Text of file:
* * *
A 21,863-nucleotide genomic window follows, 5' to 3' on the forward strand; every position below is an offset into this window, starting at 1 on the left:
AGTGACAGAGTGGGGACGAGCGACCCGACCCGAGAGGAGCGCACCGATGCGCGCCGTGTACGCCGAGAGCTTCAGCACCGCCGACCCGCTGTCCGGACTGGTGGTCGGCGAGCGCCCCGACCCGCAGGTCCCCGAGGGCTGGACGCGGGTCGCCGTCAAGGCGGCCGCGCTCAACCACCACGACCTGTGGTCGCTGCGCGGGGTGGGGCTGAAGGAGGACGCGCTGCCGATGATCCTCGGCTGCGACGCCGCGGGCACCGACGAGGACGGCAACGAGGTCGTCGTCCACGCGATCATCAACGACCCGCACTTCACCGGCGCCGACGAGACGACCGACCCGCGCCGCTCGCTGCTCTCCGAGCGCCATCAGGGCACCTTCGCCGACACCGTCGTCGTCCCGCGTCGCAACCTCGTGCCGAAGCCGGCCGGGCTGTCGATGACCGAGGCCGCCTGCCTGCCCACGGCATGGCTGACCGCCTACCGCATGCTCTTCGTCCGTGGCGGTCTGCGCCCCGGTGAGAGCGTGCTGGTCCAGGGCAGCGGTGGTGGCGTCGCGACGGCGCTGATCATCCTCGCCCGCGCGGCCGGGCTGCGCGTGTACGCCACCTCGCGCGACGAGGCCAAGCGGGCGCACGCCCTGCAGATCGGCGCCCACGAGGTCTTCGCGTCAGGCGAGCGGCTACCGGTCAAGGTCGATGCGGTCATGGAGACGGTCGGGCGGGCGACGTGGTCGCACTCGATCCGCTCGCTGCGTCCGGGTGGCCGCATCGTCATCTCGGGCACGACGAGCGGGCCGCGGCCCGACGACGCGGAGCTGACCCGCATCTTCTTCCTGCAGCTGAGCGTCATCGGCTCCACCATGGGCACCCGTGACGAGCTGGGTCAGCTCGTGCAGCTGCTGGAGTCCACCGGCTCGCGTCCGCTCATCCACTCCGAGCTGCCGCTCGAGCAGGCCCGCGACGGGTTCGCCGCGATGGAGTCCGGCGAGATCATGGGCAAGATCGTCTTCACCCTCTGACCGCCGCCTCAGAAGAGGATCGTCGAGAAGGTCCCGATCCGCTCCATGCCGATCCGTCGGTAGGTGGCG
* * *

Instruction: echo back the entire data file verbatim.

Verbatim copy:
A 21,863-nucleotide genomic window follows, 5' to 3' on the forward strand; every position below is an offset into this window, starting at 1 on the left:
AGTGACAGAGTGGGGACGAGCGACCCGACCCGAGAGGAGCGCACCGATGCGCGCCGTGTACGCCGAGAGCTTCAGCACCGCCGACCCGCTGTCCGGACTGGTGGTCGGCGAGCGCCCCGACCCGCAGGTCCCCGAGGGCTGGACGCGGGTCGCCGTCAAGGCGGCCGCGCTCAACCACCACGACCTGTGGTCGCTGCGCGGGGTGGGGCTGAAGGAGGACGCGCTGCCGATGATCCTCGGCTGCGACGCCGCGGGCACCGACGAGGACGGCAACGAGGTCGTCGTCCACGCGATCATCAACGACCCGCACTTCACCGGCGCCGACGAGACGACCGACCCGCGCCGCTCGCTGCTCTCCGAGCGCCATCAGGGCACCTTCGCCGACACCGTCGTCGTCCCGCGTCGCAACCTCGTGCCGAAGCCGGCCGGGCTGTCGATGACCGAGGCCGCCTGCCTGCCCACGGCATGGCTGACCGCCTACCGCATGCTCTTCGTCCGTGGCGGTCTGCGCCCCGGTGAGAGCGTGCTGGTCCAGGGCAGCGGTGGTGGCGTCGCGACGGCGCTGATCATCCTCGCCCGCGCGGCCGGGCTGCGCGTGTACGCCACCTCGCGCGACGAGGCCAAGCGGGCGCACGCCCTGCAGATCGGCGCCCACGAGGTCTTCGCGTCAGGCGAGCGGCTACCGGTCAAGGTCGATGCGGTCATGGAGACGGTCGGGCGGGCGACGTGGTCGCACTCGATCCGCTCGCTGCGTCCGGGTGGCCGCATCGTCATCTCGGGCACGACGAGCGGGCCGCGGCCCGACGACGCGGAGCTGACCCGCATCTTCTTCCTGCAGCTGAGCGTCATCGGCTCCACCATGGGCACCCGTGACGAGCTGGGTCAGCTCGTGCAGCTGCTGGAGTCCACCGGCTCGCGTCCGCTCATCCACTCCGAGCTGCCGCTCGAGCAGGCCCGCGACGGGTTCGCCGCGATGGAGTCCGGCGAGATCATGGGCAAGATCGTCTTCACCCTCTGACCGCCGCCTCAGAAGAGGATCGTCGAGAAGGTCCCGATCCGCTCCATGCCGATCCGTCGGTAGGTGGCG